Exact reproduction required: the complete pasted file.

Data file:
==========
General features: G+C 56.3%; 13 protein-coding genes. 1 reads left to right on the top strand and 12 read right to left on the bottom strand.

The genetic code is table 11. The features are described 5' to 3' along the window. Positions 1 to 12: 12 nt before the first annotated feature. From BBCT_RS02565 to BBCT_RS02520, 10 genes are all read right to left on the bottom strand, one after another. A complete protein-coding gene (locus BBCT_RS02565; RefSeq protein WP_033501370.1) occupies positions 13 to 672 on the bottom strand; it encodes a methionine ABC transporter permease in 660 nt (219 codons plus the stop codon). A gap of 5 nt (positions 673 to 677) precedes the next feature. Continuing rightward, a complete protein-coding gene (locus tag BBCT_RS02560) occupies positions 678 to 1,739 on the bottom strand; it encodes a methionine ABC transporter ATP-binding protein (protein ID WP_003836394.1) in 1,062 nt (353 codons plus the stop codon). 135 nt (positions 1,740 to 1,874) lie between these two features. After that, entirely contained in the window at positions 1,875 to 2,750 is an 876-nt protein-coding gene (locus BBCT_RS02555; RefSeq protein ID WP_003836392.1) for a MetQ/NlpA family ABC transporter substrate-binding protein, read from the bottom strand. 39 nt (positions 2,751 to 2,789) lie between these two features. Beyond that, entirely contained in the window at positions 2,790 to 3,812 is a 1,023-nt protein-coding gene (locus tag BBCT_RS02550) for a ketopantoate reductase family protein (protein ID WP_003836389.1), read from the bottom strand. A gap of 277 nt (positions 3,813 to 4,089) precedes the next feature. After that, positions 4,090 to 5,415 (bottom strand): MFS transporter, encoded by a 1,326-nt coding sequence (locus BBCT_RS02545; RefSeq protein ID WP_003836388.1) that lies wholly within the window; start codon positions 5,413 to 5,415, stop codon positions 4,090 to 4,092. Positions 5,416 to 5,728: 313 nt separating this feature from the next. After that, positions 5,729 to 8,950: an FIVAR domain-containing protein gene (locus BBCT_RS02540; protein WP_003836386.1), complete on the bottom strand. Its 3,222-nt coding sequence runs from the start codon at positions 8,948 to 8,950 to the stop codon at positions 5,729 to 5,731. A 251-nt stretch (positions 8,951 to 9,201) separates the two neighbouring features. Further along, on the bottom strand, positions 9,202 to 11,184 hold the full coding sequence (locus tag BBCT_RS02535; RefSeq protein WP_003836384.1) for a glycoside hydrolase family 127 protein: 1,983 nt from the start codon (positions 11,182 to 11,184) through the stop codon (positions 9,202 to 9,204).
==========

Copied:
General features: G+C 56.3%; 13 protein-coding genes. 1 reads left to right on the top strand and 12 read right to left on the bottom strand.

The genetic code is table 11. The features are described 5' to 3' along the window. Positions 1 to 12: 12 nt before the first annotated feature. From BBCT_RS02565 to BBCT_RS02520, 10 genes are all read right to left on the bottom strand, one after another. A complete protein-coding gene (locus BBCT_RS02565; RefSeq protein WP_033501370.1) occupies positions 13 to 672 on the bottom strand; it encodes a methionine ABC transporter permease in 660 nt (219 codons plus the stop codon). A gap of 5 nt (positions 673 to 677) precedes the next feature. Continuing rightward, a complete protein-coding gene (locus tag BBCT_RS02560) occupies positions 678 to 1,739 on the bottom strand; it encodes a methionine ABC transporter ATP-binding protein (protein ID WP_003836394.1) in 1,062 nt (353 codons plus the stop codon). 135 nt (positions 1,740 to 1,874) lie between these two features. After that, entirely contained in the window at positions 1,875 to 2,750 is an 876-nt protein-coding gene (locus BBCT_RS02555; RefSeq protein ID WP_003836392.1) for a MetQ/NlpA family ABC transporter substrate-binding protein, read from the bottom strand. 39 nt (positions 2,751 to 2,789) lie between these two features. Beyond that, entirely contained in the window at positions 2,790 to 3,812 is a 1,023-nt protein-coding gene (locus tag BBCT_RS02550) for a ketopantoate reductase family protein (protein ID WP_003836389.1), read from the bottom strand. A gap of 277 nt (positions 3,813 to 4,089) precedes the next feature. After that, positions 4,090 to 5,415 (bottom strand): MFS transporter, encoded by a 1,326-nt coding sequence (locus BBCT_RS02545; RefSeq protein ID WP_003836388.1) that lies wholly within the window; start codon positions 5,413 to 5,415, stop codon positions 4,090 to 4,092. Positions 5,416 to 5,728: 313 nt separating this feature from the next. After that, positions 5,729 to 8,950: an FIVAR domain-containing protein gene (locus BBCT_RS02540; protein WP_003836386.1), complete on the bottom strand. Its 3,222-nt coding sequence runs from the start codon at positions 8,948 to 8,950 to the stop codon at positions 5,729 to 5,731. A 251-nt stretch (positions 8,951 to 9,201) separates the two neighbouring features. Further along, on the bottom strand, positions 9,202 to 11,184 hold the full coding sequence (locus tag BBCT_RS02535; RefSeq protein WP_003836384.1) for a glycoside hydrolase family 127 protein: 1,983 nt from the start codon (positions 11,182 to 11,184) through the stop codon (positions 9,202 to 9,204).